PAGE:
Perspectives Gained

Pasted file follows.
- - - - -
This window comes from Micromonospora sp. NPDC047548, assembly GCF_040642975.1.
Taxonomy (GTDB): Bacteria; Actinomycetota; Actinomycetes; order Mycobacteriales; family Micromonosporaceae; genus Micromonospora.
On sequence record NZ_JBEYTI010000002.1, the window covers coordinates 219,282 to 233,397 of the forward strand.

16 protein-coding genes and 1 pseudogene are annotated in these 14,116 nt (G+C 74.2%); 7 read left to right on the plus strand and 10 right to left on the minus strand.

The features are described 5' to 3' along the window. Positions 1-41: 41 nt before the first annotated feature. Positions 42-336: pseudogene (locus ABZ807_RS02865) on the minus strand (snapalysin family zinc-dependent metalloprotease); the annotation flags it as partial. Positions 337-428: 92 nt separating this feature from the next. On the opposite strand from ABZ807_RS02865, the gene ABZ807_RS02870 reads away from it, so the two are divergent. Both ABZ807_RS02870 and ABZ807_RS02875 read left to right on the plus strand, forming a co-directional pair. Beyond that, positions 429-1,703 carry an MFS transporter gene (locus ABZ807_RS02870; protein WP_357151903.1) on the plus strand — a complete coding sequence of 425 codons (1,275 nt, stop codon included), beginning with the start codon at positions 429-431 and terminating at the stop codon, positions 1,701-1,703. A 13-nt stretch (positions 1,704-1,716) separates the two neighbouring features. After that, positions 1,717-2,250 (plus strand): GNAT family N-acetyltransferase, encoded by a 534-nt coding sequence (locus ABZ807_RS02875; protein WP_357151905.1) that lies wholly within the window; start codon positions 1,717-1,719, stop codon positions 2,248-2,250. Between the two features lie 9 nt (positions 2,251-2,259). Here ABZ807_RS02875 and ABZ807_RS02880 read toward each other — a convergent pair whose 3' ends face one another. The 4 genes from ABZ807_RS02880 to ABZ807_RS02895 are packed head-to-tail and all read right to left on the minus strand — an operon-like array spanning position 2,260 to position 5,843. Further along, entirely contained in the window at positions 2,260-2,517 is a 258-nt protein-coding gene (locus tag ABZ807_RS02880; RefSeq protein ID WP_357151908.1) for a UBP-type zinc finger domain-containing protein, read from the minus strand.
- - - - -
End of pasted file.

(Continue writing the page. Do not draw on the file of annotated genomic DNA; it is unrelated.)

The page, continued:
The simplified example discussed in this study demonstrates that the policy decisions to be made to reduce the adverse effects of climate change on public health of populations from a water quality perspective are not unique. Although eventually all populations will be affected to a certain degree, the degree of urgency and the rate of implementation of public policy decisions to reduce the adverse effects are not the same for all regions and populations of the world. This simple application demonstrates that point. Different regions of the world represented by different initial conditions on the phase diagram will determine the urgency and the relaxed nature of the policy decisions that needs to be implemented. The problem discussed here demonstrates that there are critical points in the system behavior which should be very carefully analyzed. These are identified as "tipping points" in the literature. These tipping points are not fixed and various tipping points may be observed at different times. It is important to recognize that the tipping points of different regions and different populations are also critical to the overall system behavior. In the problem discussed here it is demonstrated that these tipping points can be predicted and certain preventative measures can be implemented to avert the critical points avoiding an undesirable outcome for the population and the state of population in question. What is not modeled and thus could not be demonstrated in this problem, simply because the desire was to keep the analysis simple, is the effect of the failure of some populations on the rest of the system behavior. When this effect is considered we should recognize that although some regions and populations of the world may exhibit more resilient behavior to adverse effects of climate change, at the end the overall effect of the failure of certain populations may also reduce the resiliency condition of more stable parts of the world. This is identified as the "systemic risk." This feedback mechanism may produce a domino effect which may turn the behavior of the overall complex system into a chaotic behavior. In this case it can be said that sum of small failures, which may initially be considered to be unimportant in isolation, may lead to the failure of the overall system. That is, sum of the failure components of the system may become larger yielding a tipping point for the system as a whole. Thus systemic risk is a very important point to recognize and include in the overall analysis. The other important point that is observed from this analysis is that if the climate change is not controlled gradually from the current state the controls that will have to be implemented will be more drastic later on to keep the system within the desired stability domain. In that case the overall control will be achieved over a much longer period and at higher cost rather than implementing controls right away which will reduce the time period to achieve the a stable system at much reduced levels of cost.

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